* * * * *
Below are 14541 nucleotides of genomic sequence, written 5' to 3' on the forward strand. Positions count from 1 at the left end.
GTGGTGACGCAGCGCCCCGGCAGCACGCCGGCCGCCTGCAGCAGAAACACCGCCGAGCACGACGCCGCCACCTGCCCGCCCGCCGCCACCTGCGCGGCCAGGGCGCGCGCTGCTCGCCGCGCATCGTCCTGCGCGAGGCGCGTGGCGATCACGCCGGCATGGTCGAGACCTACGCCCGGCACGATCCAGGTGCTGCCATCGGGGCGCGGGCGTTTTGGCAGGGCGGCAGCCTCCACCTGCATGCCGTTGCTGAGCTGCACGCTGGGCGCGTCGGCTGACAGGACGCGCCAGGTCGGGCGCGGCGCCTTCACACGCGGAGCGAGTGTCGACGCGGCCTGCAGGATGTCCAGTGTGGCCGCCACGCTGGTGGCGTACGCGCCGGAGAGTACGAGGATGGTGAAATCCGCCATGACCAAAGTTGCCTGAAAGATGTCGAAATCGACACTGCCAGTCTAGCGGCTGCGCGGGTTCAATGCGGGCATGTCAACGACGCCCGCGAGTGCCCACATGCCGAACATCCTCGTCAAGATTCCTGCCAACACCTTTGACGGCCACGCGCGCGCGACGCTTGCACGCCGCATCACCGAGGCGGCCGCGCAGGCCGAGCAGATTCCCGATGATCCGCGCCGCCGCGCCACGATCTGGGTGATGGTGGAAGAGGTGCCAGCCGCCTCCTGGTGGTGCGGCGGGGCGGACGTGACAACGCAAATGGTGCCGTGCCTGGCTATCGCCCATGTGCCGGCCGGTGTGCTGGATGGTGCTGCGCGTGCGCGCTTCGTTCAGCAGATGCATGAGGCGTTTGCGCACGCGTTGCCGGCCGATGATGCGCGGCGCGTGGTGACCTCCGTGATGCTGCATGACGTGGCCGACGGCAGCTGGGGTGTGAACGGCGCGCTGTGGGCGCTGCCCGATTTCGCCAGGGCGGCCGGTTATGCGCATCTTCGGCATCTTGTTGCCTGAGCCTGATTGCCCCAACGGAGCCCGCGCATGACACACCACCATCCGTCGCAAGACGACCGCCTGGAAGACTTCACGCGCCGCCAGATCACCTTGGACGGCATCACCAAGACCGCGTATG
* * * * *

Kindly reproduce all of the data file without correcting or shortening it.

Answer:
Below are 14541 nucleotides of genomic sequence, written 5' to 3' on the forward strand. Positions count from 1 at the left end.
GTGGTGACGCAGCGCCCCGGCAGCACGCCGGCCGCCTGCAGCAGAAACACCGCCGAGCACGACGCCGCCACCTGCCCGCCCGCCGCCACCTGCGCGGCCAGGGCGCGCGCTGCTCGCCGCGCATCGTCCTGCGCGAGGCGCGTGGCGATCACGCCGGCATGGTCGAGACCTACGCCCGGCACGATCCAGGTGCTGCCATCGGGGCGCGGGCGTTTTGGCAGGGCGGCAGCCTCCACCTGCATGCCGTTGCTGAGCTGCACGCTGGGCGCGTCGGCTGACAGGACGCGCCAGGTCGGGCGCGGCGCCTTCACACGCGGAGCGAGTGTCGACGCGGCCTGCAGGATGTCCAGTGTGGCCGCCACGCTGGTGGCGTACGCGCCGGAGAGTACGAGGATGGTGAAATCCGCCATGACCAAAGTTGCCTGAAAGATGTCGAAATCGACACTGCCAGTCTAGCGGCTGCGCGGGTTCAATGCGGGCATGTCAACGACGCCCGCGAGTGCCCACATGCCGAACATCCTCGTCAAGATTCCTGCCAACACCTTTGACGGCCACGCGCGCGCGACGCTTGCACGCCGCATCACCGAGGCGGCCGCGCAGGCCGAGCAGATTCCCGATGATCCGCGCCGCCGCGCCACGATCTGGGTGATGGTGGAAGAGGTGCCAGCCGCCTCCTGGTGGTGCGGCGGGGCGGACGTGACAACGCAAATGGTGCCGTGCCTGGCTATCGCCCATGTGCCGGCCGGTGTGCTGGATGGTGCTGCGCGTGCGCGCTTCGTTCAGCAGATGCATGAGGCGTTTGCGCACGCGTTGCCGGCCGATGATGCGCGGCGCGTGGTGACCTCCGTGATGCTGCATGACGTGGCCGACGGCAGCTGGGGTGTGAACGGCGCGCTGTGGGCGCTGCCCGATTTCGCCAGGGCGGCCGGTTATGCGCATCTTCGGCATCTTGTTGCCTGAGCCTGATTGCCCCAACGGAGCCCGCGCATGACACACCACCATCCGTCGCAAGACGACCGCCTGGAAGACTTCACGCGCCGCCAGATCACCTTGGACGGCATCACCAAGACCGCGTATG